1. Be clear about your boundaries. 

Be honest with the student about what you can and cannot do - they can then make informed choices about what they tell you. It may help them to know that you don’t need to know all of the details about what is happening. You only need to know enough to connect them to the support, resources and interventions that will help. Stating your boundaries is not a rejection of the student, it can be part of you honestly helping them: E.g. “I’m concerned about you and I want to make sure we get you the help you need. I’m not going to be the right person to help with everything that’s happening, so I’m going to suggest we include some of my colleagues who I’m sure can help.”  

  1. Give the conversation a structure. 

If a student is in distress or in mental health crisis, it can feel like a situation that is in freefall. A deliberate, transparent and structured response will help the student and you. Explaining how you are going to structure the conversation can also help to give the student clarity and support them to organise their thoughts, which in turn can increase their sense of control.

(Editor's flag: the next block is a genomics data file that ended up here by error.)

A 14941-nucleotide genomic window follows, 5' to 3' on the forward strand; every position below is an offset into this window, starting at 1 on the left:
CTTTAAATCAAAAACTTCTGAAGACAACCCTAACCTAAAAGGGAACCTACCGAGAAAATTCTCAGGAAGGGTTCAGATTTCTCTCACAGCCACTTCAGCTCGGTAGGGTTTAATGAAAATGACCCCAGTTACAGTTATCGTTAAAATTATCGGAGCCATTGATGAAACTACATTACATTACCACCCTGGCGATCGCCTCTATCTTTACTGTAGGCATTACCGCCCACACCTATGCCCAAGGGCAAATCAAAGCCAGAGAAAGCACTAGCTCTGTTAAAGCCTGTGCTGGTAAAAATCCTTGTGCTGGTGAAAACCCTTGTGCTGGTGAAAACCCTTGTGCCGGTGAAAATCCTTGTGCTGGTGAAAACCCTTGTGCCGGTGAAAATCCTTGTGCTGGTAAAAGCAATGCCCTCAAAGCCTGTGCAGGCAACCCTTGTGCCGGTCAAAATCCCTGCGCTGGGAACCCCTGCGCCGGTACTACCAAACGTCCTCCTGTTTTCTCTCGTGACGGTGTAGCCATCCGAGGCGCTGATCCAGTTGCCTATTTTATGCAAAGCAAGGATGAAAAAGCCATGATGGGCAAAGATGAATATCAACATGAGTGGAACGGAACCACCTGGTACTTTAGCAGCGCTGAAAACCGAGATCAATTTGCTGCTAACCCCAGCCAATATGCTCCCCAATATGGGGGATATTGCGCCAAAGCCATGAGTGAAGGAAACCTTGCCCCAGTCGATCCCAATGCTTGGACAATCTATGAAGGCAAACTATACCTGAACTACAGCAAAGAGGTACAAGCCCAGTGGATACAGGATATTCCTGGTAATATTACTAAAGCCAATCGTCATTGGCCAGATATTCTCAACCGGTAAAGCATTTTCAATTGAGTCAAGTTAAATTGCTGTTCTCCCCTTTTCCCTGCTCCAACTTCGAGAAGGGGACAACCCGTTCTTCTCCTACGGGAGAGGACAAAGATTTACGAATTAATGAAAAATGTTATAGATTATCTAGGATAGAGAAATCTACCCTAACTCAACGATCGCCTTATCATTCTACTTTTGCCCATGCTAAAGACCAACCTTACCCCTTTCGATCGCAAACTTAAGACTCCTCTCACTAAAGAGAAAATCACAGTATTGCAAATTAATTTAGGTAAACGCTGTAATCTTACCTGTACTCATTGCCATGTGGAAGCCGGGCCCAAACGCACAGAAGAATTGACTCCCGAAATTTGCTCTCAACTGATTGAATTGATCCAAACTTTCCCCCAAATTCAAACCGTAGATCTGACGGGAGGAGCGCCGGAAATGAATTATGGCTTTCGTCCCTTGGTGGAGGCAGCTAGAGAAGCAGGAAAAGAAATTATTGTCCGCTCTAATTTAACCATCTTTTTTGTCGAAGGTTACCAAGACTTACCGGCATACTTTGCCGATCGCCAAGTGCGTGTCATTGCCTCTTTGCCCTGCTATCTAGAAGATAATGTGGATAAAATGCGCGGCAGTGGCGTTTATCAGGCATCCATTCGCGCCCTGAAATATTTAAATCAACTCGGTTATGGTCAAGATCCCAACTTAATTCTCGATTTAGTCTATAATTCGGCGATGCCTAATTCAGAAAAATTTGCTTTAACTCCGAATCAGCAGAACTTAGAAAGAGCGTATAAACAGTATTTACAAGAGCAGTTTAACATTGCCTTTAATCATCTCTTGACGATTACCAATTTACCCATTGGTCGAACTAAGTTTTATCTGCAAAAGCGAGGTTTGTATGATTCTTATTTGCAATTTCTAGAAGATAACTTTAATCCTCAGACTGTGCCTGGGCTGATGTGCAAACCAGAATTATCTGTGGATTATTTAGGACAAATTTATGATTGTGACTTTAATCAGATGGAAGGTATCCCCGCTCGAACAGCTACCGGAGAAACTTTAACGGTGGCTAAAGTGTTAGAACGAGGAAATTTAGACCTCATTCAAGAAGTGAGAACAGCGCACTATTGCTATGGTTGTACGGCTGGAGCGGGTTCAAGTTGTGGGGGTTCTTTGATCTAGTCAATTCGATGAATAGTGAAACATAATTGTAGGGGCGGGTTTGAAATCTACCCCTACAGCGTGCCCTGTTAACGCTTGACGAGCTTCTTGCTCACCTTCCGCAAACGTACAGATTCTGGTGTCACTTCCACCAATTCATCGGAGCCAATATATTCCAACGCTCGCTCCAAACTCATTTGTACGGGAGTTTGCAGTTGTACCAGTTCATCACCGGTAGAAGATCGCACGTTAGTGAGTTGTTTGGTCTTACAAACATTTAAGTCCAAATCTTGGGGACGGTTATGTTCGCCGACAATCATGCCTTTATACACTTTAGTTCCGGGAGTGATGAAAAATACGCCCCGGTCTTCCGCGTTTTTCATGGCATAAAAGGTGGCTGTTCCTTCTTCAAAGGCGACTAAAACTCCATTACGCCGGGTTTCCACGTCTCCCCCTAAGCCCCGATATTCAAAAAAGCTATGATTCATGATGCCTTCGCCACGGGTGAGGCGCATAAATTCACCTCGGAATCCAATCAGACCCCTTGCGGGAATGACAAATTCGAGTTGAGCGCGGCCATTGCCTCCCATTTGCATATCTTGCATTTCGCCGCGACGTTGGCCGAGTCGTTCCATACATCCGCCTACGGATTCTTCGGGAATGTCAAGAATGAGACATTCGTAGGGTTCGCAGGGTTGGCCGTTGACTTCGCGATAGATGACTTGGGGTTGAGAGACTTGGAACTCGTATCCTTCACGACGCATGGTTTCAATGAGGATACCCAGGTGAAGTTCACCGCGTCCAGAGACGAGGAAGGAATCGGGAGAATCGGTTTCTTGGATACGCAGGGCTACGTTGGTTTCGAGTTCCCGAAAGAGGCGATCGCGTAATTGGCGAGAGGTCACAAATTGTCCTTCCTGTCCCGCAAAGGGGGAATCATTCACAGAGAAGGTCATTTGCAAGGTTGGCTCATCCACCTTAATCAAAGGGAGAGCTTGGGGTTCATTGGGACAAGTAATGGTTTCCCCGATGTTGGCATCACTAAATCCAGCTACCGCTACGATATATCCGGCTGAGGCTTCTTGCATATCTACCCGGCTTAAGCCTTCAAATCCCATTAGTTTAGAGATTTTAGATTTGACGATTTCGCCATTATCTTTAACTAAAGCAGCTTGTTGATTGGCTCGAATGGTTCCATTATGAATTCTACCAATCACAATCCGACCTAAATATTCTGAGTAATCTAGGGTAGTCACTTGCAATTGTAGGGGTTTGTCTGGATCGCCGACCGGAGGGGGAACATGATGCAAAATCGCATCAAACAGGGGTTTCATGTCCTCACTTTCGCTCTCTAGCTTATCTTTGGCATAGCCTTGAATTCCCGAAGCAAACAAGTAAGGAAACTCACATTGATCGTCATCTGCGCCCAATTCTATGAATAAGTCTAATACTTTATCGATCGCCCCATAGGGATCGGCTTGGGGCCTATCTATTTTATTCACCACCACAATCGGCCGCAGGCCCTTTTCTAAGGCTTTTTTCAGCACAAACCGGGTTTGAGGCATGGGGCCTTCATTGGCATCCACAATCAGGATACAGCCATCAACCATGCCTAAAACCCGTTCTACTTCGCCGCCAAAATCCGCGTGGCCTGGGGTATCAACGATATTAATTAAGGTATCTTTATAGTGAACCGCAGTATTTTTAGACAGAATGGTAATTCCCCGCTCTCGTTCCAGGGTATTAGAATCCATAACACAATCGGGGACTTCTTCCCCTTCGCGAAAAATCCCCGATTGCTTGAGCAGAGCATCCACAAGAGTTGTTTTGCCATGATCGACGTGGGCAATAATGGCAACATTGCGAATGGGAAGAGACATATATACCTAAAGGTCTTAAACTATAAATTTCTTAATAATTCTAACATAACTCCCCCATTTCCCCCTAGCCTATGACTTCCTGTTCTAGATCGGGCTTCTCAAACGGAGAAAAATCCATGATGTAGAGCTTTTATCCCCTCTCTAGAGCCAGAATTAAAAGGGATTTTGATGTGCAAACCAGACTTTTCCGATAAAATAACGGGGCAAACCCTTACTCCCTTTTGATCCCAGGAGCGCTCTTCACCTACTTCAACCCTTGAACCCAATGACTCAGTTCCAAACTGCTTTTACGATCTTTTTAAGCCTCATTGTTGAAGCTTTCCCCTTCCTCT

• What is happening? 

Be clear that you only need to know enough to work out what will help the student. Listen to their story and empathise with what they are experiencing. Repeating back what they have told you can help them to feel heard and may calm them down. E.g. “So, let me just check I’ve understood. X has happened to you, and it is having Y impact. I can see that must be hard.” 

  • What might help? 

Students often have the resources to resolve their own problems, but because they are upset or distressed haven’t identified this. You can ask: 

  • Has anything helped when you’ve felt like this before? 
  • Is there anyone else around who might help?  
  • What do you think might help? 

These questions help the student to stay and feel in control. You can also suggest other options, such as accessing student services, their GP, Chaplaincy etc. You can find more on this in Effective Signposting

  • How can you work together to get the student to what might help? 

Together you can build an action plan. Where appropriate, this may include things you can do (e.g., extending a deadline). As much as possible, give the student autonomy over the plan and what they will do next. You can facilitate them to access support if that helps. 

  • Close down safely. 

Reiterate the plan and who is doing what, remind them of your role and, if necessary, your obligation to tell others.